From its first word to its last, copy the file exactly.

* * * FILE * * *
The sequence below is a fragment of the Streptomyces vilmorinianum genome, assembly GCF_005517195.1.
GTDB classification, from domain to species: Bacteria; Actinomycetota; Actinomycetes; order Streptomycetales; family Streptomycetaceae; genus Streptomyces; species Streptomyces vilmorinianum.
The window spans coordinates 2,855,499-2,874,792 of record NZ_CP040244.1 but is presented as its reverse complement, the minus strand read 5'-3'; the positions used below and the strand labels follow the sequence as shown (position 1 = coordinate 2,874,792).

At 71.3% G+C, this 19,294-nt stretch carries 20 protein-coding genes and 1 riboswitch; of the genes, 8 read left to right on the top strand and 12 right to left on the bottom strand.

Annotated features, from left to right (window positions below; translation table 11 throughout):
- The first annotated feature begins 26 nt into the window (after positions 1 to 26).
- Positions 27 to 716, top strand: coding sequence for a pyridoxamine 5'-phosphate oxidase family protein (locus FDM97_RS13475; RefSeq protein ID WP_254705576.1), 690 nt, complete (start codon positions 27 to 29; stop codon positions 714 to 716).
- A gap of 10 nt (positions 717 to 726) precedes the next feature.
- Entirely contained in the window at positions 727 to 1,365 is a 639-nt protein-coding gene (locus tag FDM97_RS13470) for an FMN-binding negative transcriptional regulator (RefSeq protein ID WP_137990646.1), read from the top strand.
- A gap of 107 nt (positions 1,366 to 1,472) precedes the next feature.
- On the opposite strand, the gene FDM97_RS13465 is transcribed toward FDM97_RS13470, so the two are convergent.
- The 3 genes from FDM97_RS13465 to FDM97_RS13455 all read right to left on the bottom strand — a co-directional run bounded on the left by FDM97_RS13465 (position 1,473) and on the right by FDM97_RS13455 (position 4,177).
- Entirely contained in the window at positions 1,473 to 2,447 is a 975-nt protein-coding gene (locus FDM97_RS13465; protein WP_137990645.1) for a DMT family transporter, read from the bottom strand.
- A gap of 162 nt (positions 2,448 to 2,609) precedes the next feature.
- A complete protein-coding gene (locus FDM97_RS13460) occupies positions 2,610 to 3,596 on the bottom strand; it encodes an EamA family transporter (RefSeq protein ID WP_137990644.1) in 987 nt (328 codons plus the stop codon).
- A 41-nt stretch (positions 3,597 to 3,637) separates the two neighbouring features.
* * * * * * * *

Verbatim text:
The sequence below is a fragment of the Streptomyces vilmorinianum genome, assembly GCF_005517195.1.
GTDB classification, from domain to species: Bacteria; Actinomycetota; Actinomycetes; order Streptomycetales; family Streptomycetaceae; genus Streptomyces; species Streptomyces vilmorinianum.
The window spans coordinates 2,855,499-2,874,792 of record NZ_CP040244.1 but is presented as its reverse complement, the minus strand read 5'-3'; the positions used below and the strand labels follow the sequence as shown (position 1 = coordinate 2,874,792).

At 71.3% G+C, this 19,294-nt stretch carries 20 protein-coding genes and 1 riboswitch; of the genes, 8 read left to right on the top strand and 12 right to left on the bottom strand.

Annotated features, from left to right (window positions below; translation table 11 throughout):
- The first annotated feature begins 26 nt into the window (after positions 1 to 26).
- Positions 27 to 716, top strand: coding sequence for a pyridoxamine 5'-phosphate oxidase family protein (locus FDM97_RS13475; RefSeq protein ID WP_254705576.1), 690 nt, complete (start codon positions 27 to 29; stop codon positions 714 to 716).
- A gap of 10 nt (positions 717 to 726) precedes the next feature.
- Entirely contained in the window at positions 727 to 1,365 is a 639-nt protein-coding gene (locus tag FDM97_RS13470) for an FMN-binding negative transcriptional regulator (RefSeq protein ID WP_137990646.1), read from the top strand.
- A gap of 107 nt (positions 1,366 to 1,472) precedes the next feature.
- On the opposite strand, the gene FDM97_RS13465 is transcribed toward FDM97_RS13470, so the two are convergent.
- The 3 genes from FDM97_RS13465 to FDM97_RS13455 all read right to left on the bottom strand — a co-directional run bounded on the left by FDM97_RS13465 (position 1,473) and on the right by FDM97_RS13455 (position 4,177).
- Entirely contained in the window at positions 1,473 to 2,447 is a 975-nt protein-coding gene (locus FDM97_RS13465; protein WP_137990645.1) for a DMT family transporter, read from the bottom strand.
- A gap of 162 nt (positions 2,448 to 2,609) precedes the next feature.
- A complete protein-coding gene (locus FDM97_RS13460) occupies positions 2,610 to 3,596 on the bottom strand; it encodes an EamA family transporter (RefSeq protein ID WP_137990644.1) in 987 nt (328 codons plus the stop codon).
- A 41-nt stretch (positions 3,597 to 3,637) separates the two neighbouring features.